Sourtoe

I got the phone call I’d been dreading. The woman at the nursing home told me it was almost time, that my Auntie Edith was about to die. Of course, she didn’t say “die,” that word being too raw, too final. She told me Edith hadn’t been able to eat anything for days and had started holding her arm up in the air. The nurse had asked her why she’d lifted her arm up and Edith had mumbled, “I’m getting the Creator’s attention.”

The next day I was on a plane back to the reservation. There was no one else to do it. Ninety-six years old, Edith had never had children, and her husband had died decades ago.

On the plane, I tried to think of what I would say to her. It seemed momentous, my final words to her, and I wanted to get it right. But it was hard to concentrate, because I kept thinking about what had happened last week.

I’d been awakened in the early hours of the morning by the sound of my wife sobbing in the bathroom.

“I lost it.” Julie looked up at me, tears running down her face like little liquid jewels.

“Oh God, are you sure? What happened?”

She flashed a look of pure contempt. “Of course I’m sure. Look at this.” There was blood everywhere.

“Are you all right? Should we go to the doctor?” A million thoughts were running through my head, but I couldn’t focus on any one of them. “You know we can try again? You know that, right?”

She’d looked at me straight on, her eyes steely and narrowed.

“Never. Never again.”

 

I picked up my rental car at the airport and headed for the nursing home. I took a wrong turn somewhere and got lost. I saw a woman pushing a baby stroller down the sidewalk, so I pulled over.

“Hey, can you tell me which way is North Avenue?” I noticed she was wearing a beat-up green parka. Older than I’d first thought; black hair and brown skin, like me.

She looked me up and down. “It’s up ahead, about five blocks. You can’t miss it.”

“Thanks, I appreciate it.”

“Any chance you could help out with some bus fare?”

I started to stammer out an excuse, but then I looked down into the battered baby stroller she had with her. Inside the stroller was a doll—an infant—wrapped up and swaddled with blankets. I gazed at the doll with its smiling face. Its eyes glittered, sparkled and seemed to look right at me.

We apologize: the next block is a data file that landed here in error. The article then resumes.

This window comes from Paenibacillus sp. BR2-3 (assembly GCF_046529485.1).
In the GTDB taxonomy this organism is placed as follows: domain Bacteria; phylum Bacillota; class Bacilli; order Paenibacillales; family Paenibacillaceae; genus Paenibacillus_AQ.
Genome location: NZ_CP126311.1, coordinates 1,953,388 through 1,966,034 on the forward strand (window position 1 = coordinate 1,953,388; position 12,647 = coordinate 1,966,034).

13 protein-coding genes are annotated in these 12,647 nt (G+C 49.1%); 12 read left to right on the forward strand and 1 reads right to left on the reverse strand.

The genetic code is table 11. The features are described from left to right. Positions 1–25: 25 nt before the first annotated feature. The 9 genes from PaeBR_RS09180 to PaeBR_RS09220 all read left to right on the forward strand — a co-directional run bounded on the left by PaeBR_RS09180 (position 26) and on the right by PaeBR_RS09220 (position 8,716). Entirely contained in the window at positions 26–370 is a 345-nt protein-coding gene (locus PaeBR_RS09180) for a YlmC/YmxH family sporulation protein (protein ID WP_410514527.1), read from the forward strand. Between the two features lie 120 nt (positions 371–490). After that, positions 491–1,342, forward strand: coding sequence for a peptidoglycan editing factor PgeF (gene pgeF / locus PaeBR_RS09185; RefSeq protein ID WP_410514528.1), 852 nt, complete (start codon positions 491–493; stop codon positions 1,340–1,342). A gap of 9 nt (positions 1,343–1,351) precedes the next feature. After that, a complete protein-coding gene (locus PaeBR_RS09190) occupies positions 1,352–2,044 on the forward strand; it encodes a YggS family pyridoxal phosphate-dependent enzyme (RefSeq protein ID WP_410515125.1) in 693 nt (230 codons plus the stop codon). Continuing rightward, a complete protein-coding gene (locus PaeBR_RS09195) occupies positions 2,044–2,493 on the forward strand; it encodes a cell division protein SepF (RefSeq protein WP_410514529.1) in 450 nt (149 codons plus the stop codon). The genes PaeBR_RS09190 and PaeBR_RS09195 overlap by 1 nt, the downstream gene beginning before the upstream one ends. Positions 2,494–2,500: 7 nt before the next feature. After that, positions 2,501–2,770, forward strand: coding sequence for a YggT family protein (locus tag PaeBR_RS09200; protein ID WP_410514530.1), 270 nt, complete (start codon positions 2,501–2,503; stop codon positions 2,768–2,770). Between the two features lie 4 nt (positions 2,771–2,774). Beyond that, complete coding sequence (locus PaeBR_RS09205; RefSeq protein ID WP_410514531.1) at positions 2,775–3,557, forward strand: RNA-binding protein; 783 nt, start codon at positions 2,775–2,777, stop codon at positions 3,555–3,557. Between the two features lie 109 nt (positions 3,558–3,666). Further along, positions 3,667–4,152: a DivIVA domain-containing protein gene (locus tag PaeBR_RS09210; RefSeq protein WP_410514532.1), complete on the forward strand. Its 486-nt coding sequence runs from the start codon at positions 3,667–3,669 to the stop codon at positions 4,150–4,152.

I pulled out my wallet and gave the woman a twenty.

 

Minutes later, I was at the nursing home. After a short wait, the nurse took me to Edith’s room. I’d expected needles, tubes, and lines, but there was nothing like that. Edith was ashen and gray, and looked like she was in a deep sleep.

“Edith, it’s Desmond. I came as soon as I could. Julie’s not here, she sends her love, she wants you to get better, so do I, we just want you to get well.”

I felt foolish. Why was I spewing this horseshit about her getting better? There wasn’t going to be any recovery for her, not after the massive stroke that had paralyzed her throat muscles.

I tried to speak, but the words wouldn’t come.

“Edith, I want you to know that I’m here. I’m right here.”

This was the best I could do. I turned on the radio and stared at the wall, alone with my shame.

 

Later, I decided to drink some beer. I headed out and stopped at the first bar I saw. The place looked pretty empty, which suited me fine. As my eyes adjusted to the darkness, I noticed a sign proclaiming BROWNTOE SOCIAL CLUB mounted on the wall behind the bar.

“Did you find North Avenue?” someone said.

It was the woman with the baby stroller who’d given me directions.

I tried to cover my surprise. “Uh, yeah, I did, thanks again.”

“Cheers. I’m Stella.” She took a drink.

I held my beer up. “Desmond.”

I didn’t know what to say next, a condition that was becoming familiar to me. “So, what’s the Browntoe Social Club?”

She smiled, and leaned over the bar. “Bill, let’s initiate this guy.”

Bill the bartender brought over a jar filled with some murky liquid and started trying to fish something out with a long spoon.

“What is it?” I asked.

“It’s a toe.”

It didn’t look like any toe I’d ever seen. It was dark brown and looked like a giant cockroach.

“The owner of the bar lost it while mowing his lawn.” The bartender poured a beer and dropped the toe in it. “The only rule is this: your lips must touch the toe when you drink. You can drink fast or slow, but you gotta touch the toe.”

Stella said, “When you join the club, your name goes in the book. But the best part is you get to make a wish when your lips touch the toe. And the wish always comes true.”

“So, you want to join?” asked the bartender.

I looked over at Stella, who was holding her baby and making soft sounds. I thought about all my wishes that hadn’t come true.

Then, all of a sudden, a vision of my aunt appeared to me. It was her, but she was decades younger, and she was holding a baby. I watched as Edith gave the child to my wife Julie, who held the infant. The child was smiling, her eyes shining.

I picked up the beer and took a drink, draining the beer steadily. I felt something solid, so I threw my head back and let the toe rest against my lips.

It felt like an egg, or maybe the sun. I felt it burning my lips and mouth. The pain was excruciating, like a white-hot iron.

I kept wishing.

David Weidenis among the first class of students enrolled in the Institute of American Indian Arts’ new MFA program in creative writing, where he works with Sherman Alexie. An enrolled member of the Sicangu Lakota tribe, he lives in Denver.

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